John Sankey, 1st Viscount Sankey

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The Viscount Sankey
1stViscountSankey.jpg
Lord High Chancellor of Great Britain
In office
7 June 1929 – 7 June 1935
Prime MinisterRamsay MacDonald
Preceded byThe Viscount Hailsham
Succeeded byThe Viscount Hailsham
Personal details
Born26 October 1866 (1866-10-26)
Died6 February 1948 (1948-02-07) (aged 81)
NationalityUnited Kingdom British
Political partyLabour
Alma materJesus College, Oxford

John Sankey, 1st Viscount Sankey, GBE, PC (26 October 1866 – 6 February 1948) was a British lawyer, judge, Labour politician and Lord High Chancellor of Great Britain, famous for many of his judgments in the House of Lords. He gave his name to the Sankey Declaration of the Rights of Man (1940).

Background and education[edit]

He was the son of Thomas Sankey, a grocer of Moreton-in-Marsh, Gloucestershire, by his second wife Catalina (née Dewsbury).[1] Sankey's father died when he was 8 years old, when the family moved to Castle Road (now City Road) in Roath, Cardiff.[2] Sankey was educated at a local Anglican school, and with the financial support of an Anglican clergyman he attended Lancing College, a public school in Sussex. He studied at Jesus College, Oxford, graduating with a second-class BA in Modern History in 1889, and a third-class Bachelor of Civil Law degree in 1891. He was called to the Bar at Middle Temple in 1892.[1]

Political and legal career[edit]

Sankey began his practice as a barrister in south Wales, later specialising in workmen's compensation cases. In 1909 he was appointed a King's Counsel.[1][3]

Sankey became a judge of the High Court, King's Bench Division, in 1914. In 1919, Prime Minister David Lloyd George appointed him to chair the Sankey Commission into the coal industry, which recommended a seven-hour day for miners and the nationalisation of the industry.[4][5] He was appointed a Lord Justice of Appeal in 1928.[6]

On Labour's victory in the 1929 general election, Sankey was appointed Lord Chancellor by Ramsay MacDonald,[1] and was raised to the peerage as Baron Sankey, of Moreton in the County of Gloucester.[7] He was one of the few Labour politicians to follow MacDonald into the National Government in 1931, and served as Lord Chancellor until 1935, when Stanley Baldwin re-entered office. In 1932 he was created Viscount Sankey, of Moreton in the County of Gloucester.[8]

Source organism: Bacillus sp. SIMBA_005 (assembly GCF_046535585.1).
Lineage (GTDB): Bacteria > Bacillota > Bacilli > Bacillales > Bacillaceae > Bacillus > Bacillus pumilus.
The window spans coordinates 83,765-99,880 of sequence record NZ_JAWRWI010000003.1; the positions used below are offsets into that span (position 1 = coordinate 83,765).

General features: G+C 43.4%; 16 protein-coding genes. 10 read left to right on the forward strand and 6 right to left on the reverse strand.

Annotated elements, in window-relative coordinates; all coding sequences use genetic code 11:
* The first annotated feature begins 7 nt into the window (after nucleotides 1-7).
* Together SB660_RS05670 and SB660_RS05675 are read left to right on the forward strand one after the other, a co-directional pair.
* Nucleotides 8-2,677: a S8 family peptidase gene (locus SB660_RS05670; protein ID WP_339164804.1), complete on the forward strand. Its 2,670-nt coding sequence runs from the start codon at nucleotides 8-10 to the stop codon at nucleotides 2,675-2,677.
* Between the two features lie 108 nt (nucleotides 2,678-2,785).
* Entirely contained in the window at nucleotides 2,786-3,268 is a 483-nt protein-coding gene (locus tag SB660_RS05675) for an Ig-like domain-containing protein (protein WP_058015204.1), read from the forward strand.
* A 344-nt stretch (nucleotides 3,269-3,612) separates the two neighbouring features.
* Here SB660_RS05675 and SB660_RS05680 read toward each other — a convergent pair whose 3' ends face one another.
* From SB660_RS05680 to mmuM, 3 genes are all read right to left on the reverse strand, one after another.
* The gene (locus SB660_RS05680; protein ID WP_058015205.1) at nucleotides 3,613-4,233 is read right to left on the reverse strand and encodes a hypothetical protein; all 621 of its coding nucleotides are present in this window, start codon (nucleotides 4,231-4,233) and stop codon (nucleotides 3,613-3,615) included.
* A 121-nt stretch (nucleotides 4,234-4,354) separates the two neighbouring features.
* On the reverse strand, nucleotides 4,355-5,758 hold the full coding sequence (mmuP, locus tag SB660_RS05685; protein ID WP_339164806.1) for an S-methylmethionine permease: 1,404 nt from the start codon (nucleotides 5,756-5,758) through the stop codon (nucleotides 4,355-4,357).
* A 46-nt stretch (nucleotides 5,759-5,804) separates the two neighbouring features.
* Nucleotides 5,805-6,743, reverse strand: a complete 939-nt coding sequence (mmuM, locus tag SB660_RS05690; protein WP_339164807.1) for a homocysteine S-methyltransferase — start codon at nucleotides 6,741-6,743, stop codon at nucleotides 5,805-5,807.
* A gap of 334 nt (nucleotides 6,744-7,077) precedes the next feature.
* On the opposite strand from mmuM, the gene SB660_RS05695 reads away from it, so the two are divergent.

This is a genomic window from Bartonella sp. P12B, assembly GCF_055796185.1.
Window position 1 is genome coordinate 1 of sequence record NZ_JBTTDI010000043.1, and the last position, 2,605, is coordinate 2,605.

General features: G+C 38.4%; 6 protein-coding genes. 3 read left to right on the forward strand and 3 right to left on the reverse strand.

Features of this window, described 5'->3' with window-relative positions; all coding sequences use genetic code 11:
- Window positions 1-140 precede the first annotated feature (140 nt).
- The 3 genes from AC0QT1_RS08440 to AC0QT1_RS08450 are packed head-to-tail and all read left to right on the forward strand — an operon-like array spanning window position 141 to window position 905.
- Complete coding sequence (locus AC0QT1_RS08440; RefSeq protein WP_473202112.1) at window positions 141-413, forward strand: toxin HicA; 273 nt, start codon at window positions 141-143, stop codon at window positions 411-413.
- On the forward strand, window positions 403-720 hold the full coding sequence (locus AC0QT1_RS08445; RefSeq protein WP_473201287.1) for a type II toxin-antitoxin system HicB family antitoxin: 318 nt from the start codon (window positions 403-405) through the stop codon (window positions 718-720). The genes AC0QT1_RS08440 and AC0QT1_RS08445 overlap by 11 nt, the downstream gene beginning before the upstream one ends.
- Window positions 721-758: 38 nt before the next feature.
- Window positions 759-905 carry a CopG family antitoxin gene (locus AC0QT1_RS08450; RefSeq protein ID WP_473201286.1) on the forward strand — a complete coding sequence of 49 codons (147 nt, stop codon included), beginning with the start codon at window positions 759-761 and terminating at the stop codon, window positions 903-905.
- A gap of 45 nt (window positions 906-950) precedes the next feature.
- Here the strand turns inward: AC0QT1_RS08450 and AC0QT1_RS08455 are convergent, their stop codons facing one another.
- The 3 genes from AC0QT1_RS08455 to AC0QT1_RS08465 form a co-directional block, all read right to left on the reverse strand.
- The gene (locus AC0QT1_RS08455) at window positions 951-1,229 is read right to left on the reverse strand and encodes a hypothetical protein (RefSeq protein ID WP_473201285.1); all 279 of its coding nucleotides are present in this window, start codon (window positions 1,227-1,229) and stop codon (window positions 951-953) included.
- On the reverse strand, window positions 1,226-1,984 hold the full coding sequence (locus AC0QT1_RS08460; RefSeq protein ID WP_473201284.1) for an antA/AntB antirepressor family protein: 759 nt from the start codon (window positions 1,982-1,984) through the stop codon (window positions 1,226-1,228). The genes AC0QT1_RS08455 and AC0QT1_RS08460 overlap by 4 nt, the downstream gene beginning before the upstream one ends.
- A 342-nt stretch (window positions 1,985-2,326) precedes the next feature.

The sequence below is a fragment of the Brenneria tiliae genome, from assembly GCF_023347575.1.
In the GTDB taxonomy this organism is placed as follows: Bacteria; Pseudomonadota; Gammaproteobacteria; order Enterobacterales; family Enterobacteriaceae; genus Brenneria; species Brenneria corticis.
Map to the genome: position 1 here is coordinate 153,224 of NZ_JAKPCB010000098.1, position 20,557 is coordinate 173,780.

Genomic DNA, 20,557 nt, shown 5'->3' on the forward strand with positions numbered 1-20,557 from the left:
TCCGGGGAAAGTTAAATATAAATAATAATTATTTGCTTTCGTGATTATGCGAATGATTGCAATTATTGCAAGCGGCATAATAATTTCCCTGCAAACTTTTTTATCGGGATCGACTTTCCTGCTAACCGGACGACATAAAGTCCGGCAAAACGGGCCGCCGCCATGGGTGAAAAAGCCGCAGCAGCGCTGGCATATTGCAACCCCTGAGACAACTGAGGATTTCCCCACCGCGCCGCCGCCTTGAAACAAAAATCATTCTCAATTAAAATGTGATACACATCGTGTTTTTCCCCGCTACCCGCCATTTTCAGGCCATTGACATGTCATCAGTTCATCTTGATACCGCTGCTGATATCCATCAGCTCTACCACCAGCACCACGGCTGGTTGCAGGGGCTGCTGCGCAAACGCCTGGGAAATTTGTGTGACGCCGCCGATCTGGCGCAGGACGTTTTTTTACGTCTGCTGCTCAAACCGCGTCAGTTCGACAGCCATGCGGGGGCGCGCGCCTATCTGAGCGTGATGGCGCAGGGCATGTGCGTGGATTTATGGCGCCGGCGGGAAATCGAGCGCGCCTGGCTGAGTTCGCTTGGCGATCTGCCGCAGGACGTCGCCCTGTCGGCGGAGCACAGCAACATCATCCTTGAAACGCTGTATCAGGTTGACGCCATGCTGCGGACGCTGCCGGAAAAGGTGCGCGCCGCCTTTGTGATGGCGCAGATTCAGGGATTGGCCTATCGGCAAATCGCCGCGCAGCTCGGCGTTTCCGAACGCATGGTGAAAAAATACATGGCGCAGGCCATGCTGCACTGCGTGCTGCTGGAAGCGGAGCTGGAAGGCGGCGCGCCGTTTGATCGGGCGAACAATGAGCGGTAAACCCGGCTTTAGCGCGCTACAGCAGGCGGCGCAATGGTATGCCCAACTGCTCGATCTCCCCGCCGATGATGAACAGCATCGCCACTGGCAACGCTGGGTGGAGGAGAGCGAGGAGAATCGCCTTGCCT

Several of his judgments in the House of Lords have become landmark statements of law. Sankey's judgment in Woolmington v DPP [1935] AC 462 is famous for iterating the duty inherent on the prosecution to prove the prisoner's guilt beyond a reasonable doubt. In pertinent part, his judgment stated:

Throughout the web of the English criminal law one golden thread is always to be seen – that it is the duty of the prosecution to prove the prisoner's guilt subject to what I have already said as to the defence of insanity and subject also to any statutory exception...

This judgment is usually referred to as the "golden thread".[citation needed]

Sitting in the Judicial Committee of the Privy Council, Lord Sankey gave decisions in significant Canadian constitutional law cases. Of particular note is Edwards v. Canada (Attorney General) (often referred to as the Persons Case). In his decision, Sankey affirmed that women are eligible to be appointed to the Senate of Canada. In his analysis, he set out the living tree doctrine of constitutional interpretation that has become a foundation of Canadian constitutional law. In another significant decision, the Aeronautics Reference, Sankey held that the federal government had exclusive regulatory jurisdiction over aeronautics.